Punk in a hijab
Filmin is a platform that hosts small series which are not easy to find on the big platforms and prove that in the world of television, even if it seems impossible due to the extensive streaming catalogues available, there are still things we have not seen. We are Lady Parts is one of those pleasant surprises. Behind the crudest English humour, the series creates a portrait of the diversity existing within the Muslim world. A diversity that from our perspective is hidden by clichés and prejudices, but that in a city like London vibrates with an unstoppable and enriching purpose. Having premiered on Channel 4 in 2021, it is the brainchild of Nida Manzoor, a British director and writer born into a Muslim family of Pakistani origin. Her goal when she wrote the script was to show that there is another reality of Muslim women and feminists beyond arranged marriages and honour killings that is not reflected on modern-day television. The writer herself has acknowledged that the story she tells in the series is to a certain extent her own.
Thus, her alter ego is the main character, Amina (Anjana Vasan), a quiet daydreamer who is completing her PHD in biochemistry and feels social pressure, especially from her more traditional friends, to find a good husband.
In her spare time, Amina gives guitar lessons to children with social problems, but she never plays in public because her environment considers it forbidden (her friends, but not her parents, who are much more modern than her). Her undisguised interest in a boy she meets on the street makes Amina show up at a musical casting organised by Saira, the leader of the punk feminist group Lady Parts. Without really knowing what she is doing, Amina ends up joining this group made up of very different women but who have in common their passion for music and the fact that they are Muslims and feminists. They are girls who want to conquer the stage and who do not hesitate to sing anti-sexist anthems like Voldemort under my handscarf and Bashir with the good beard.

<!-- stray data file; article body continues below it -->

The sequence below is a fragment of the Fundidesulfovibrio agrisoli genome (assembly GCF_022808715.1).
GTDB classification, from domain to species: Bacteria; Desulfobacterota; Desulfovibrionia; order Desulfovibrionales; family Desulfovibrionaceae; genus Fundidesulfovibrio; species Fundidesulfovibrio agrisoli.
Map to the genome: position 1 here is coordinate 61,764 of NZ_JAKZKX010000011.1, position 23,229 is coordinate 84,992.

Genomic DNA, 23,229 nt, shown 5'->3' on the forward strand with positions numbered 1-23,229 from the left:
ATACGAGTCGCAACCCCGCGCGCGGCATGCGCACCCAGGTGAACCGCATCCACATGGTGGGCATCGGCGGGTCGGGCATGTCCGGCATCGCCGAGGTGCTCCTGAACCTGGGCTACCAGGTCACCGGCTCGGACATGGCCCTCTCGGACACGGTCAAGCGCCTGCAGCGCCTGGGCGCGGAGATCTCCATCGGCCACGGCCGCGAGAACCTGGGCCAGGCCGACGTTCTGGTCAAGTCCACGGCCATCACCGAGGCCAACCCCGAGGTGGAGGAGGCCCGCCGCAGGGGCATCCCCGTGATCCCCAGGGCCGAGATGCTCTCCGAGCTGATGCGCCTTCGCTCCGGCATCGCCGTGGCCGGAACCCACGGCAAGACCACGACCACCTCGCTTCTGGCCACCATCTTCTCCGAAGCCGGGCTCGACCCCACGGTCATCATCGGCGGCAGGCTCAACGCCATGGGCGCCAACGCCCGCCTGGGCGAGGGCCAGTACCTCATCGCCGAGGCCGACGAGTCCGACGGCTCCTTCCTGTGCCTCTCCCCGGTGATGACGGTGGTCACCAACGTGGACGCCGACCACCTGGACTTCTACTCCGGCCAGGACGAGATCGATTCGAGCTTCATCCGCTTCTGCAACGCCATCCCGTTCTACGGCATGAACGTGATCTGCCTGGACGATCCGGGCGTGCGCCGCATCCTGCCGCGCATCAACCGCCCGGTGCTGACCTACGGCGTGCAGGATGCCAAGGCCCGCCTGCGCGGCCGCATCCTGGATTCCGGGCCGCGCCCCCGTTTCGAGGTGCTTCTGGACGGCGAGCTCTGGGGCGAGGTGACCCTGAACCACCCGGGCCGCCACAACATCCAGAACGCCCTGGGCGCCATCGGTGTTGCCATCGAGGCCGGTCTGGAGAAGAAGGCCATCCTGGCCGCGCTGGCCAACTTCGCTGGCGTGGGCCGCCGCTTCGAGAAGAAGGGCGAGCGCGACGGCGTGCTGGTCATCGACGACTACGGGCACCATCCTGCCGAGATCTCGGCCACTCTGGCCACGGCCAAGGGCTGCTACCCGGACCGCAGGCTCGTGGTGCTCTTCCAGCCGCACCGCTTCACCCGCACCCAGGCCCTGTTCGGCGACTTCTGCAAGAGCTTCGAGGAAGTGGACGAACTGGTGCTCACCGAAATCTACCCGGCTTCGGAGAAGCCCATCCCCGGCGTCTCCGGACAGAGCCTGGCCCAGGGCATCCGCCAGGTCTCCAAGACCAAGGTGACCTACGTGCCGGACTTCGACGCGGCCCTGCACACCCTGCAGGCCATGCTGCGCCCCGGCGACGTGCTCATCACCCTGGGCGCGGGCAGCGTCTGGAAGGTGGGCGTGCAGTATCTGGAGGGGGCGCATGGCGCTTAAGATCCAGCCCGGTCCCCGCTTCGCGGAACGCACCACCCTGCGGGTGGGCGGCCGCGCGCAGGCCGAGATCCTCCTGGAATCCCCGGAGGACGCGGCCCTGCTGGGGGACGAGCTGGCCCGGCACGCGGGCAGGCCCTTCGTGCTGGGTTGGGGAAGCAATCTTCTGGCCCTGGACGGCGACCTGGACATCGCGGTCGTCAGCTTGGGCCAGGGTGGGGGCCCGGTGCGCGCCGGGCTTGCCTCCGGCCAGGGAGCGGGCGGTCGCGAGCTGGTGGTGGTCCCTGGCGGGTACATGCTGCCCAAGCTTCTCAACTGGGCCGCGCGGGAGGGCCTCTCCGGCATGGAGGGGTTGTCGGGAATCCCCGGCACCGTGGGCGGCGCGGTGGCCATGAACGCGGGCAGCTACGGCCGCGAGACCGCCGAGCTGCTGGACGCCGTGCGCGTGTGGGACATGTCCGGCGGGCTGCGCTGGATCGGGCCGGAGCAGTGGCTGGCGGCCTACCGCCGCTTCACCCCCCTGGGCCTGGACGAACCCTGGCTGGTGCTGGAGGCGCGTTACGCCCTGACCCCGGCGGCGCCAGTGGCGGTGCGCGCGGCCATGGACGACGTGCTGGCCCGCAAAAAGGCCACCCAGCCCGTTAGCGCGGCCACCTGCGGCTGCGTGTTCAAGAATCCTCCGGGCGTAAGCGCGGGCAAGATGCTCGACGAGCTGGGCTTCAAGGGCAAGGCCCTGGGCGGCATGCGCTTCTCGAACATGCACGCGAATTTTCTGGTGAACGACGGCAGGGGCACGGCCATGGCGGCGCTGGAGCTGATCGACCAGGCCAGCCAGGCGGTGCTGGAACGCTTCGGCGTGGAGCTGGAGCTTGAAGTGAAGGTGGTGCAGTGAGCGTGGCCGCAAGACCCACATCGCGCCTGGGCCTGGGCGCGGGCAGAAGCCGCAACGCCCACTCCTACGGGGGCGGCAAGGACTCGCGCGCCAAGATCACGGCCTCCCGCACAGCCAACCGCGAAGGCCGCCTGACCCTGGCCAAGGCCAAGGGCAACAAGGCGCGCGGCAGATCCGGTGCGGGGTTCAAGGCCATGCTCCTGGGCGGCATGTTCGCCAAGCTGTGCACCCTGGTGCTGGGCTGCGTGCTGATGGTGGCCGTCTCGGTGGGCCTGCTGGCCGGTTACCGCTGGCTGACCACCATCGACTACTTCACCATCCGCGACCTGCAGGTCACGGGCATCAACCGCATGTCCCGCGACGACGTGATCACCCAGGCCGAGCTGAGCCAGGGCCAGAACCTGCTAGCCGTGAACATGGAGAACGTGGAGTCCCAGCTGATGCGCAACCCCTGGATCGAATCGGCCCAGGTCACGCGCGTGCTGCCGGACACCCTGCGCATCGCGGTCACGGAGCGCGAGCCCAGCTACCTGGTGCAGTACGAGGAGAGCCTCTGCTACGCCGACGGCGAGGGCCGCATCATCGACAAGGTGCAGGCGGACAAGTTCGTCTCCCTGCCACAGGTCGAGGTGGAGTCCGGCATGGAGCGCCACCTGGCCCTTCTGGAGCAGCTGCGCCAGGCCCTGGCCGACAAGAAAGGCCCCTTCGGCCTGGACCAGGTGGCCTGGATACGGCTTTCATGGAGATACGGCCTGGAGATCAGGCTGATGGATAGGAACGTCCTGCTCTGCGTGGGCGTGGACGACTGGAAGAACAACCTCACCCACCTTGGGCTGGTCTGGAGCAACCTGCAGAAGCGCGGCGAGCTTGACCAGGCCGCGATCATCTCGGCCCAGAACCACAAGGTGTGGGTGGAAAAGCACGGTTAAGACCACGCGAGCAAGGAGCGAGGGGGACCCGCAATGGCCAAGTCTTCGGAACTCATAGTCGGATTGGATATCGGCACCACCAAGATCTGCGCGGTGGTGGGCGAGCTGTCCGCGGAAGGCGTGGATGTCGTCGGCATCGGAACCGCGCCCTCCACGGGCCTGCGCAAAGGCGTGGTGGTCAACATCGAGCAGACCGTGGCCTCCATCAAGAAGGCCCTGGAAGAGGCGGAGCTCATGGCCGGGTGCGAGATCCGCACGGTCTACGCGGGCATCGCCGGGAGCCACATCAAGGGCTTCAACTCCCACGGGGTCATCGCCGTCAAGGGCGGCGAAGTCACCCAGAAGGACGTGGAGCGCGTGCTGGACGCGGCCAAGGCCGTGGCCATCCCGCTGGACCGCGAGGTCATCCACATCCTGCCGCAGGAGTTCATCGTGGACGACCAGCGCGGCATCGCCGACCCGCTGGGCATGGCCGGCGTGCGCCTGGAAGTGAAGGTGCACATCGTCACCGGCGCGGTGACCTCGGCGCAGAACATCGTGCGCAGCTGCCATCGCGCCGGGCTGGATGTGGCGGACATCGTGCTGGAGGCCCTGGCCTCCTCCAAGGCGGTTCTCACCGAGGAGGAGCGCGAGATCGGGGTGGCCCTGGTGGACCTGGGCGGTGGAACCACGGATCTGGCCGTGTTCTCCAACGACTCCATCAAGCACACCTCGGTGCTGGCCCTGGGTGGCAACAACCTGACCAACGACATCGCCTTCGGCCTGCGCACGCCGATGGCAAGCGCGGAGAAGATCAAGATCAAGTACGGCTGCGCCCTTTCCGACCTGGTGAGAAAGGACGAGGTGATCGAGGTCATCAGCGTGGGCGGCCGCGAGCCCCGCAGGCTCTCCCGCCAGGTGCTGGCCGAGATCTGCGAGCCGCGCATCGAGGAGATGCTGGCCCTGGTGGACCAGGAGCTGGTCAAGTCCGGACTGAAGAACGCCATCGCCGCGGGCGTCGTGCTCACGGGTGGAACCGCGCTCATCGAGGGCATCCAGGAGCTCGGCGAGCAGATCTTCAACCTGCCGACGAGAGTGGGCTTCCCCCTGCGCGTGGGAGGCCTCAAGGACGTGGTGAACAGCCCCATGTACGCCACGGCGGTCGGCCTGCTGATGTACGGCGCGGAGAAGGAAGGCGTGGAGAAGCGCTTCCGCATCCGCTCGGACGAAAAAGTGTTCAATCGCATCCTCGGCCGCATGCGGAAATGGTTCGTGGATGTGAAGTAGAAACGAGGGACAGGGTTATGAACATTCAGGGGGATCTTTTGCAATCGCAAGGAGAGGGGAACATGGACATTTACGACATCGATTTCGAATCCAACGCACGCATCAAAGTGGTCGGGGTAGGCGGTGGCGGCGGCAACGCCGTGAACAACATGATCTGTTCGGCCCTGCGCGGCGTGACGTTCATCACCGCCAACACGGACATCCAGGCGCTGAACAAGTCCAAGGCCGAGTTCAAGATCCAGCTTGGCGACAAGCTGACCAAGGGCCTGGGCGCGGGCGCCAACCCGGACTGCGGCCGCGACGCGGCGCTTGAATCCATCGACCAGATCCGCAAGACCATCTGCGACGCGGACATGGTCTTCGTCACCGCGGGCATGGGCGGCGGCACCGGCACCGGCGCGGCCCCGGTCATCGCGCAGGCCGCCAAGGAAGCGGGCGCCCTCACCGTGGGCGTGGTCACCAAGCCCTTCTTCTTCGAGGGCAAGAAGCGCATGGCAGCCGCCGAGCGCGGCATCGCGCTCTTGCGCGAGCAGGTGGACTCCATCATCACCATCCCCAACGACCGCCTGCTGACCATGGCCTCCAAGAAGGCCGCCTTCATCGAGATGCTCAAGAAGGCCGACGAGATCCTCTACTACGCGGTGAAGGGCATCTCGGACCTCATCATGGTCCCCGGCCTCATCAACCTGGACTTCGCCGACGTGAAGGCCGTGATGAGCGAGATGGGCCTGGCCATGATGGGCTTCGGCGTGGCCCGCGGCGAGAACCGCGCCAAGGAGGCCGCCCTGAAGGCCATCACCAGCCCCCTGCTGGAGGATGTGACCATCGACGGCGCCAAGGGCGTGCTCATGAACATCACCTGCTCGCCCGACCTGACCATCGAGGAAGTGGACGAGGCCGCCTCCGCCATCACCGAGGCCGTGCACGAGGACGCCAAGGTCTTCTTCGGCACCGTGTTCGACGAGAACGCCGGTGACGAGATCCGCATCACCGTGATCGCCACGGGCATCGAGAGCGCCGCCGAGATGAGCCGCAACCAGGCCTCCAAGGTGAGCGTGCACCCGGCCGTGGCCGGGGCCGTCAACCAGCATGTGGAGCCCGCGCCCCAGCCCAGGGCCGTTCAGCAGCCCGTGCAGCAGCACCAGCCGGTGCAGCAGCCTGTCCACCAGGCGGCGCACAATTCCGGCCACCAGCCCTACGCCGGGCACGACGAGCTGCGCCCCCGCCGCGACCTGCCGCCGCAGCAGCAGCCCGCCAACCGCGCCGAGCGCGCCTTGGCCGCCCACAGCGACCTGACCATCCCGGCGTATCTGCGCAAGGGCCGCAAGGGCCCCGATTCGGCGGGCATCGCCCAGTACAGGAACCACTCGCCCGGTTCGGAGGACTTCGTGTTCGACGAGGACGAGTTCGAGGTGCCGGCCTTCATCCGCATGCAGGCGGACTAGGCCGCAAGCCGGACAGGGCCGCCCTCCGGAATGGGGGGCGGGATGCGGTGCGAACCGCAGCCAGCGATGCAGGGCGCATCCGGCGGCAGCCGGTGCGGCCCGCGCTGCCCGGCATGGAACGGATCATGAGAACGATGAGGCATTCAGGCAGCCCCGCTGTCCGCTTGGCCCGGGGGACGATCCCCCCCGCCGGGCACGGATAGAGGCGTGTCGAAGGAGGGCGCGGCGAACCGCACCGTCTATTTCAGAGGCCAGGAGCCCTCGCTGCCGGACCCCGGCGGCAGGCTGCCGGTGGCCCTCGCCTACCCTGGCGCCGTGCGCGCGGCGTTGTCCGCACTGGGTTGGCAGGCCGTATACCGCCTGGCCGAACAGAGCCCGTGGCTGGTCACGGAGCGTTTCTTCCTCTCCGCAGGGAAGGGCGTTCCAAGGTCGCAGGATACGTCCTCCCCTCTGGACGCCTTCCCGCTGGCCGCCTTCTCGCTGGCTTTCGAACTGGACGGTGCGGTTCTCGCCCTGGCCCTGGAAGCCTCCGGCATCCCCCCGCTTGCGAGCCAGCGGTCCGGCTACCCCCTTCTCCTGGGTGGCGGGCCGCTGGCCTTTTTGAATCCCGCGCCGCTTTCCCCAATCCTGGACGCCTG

Saira (Sarah Kameela Impey) is the impulsive vocalist who works in a butcher’s shop by day and lets out all her restrained anger by singing and playing rhythm guitar at night. The bassist is Bisma (Faith Omole), a happily married black mother who draws comics about women who become killers when they have their periods. The other member is the drummer, Ayesha (Juliette Motamed), an Uber driver who is grumpy about everything. And finally there is the manager, the mysterious Montaz (Lucie Shorthouse), the craziest of them all, who never loses hope in the group’s success. Despite their differences and fights, these four young women will get Amina to overcome her insecurities, postpone the headaches of looking for a husband and indulge in her passion for music.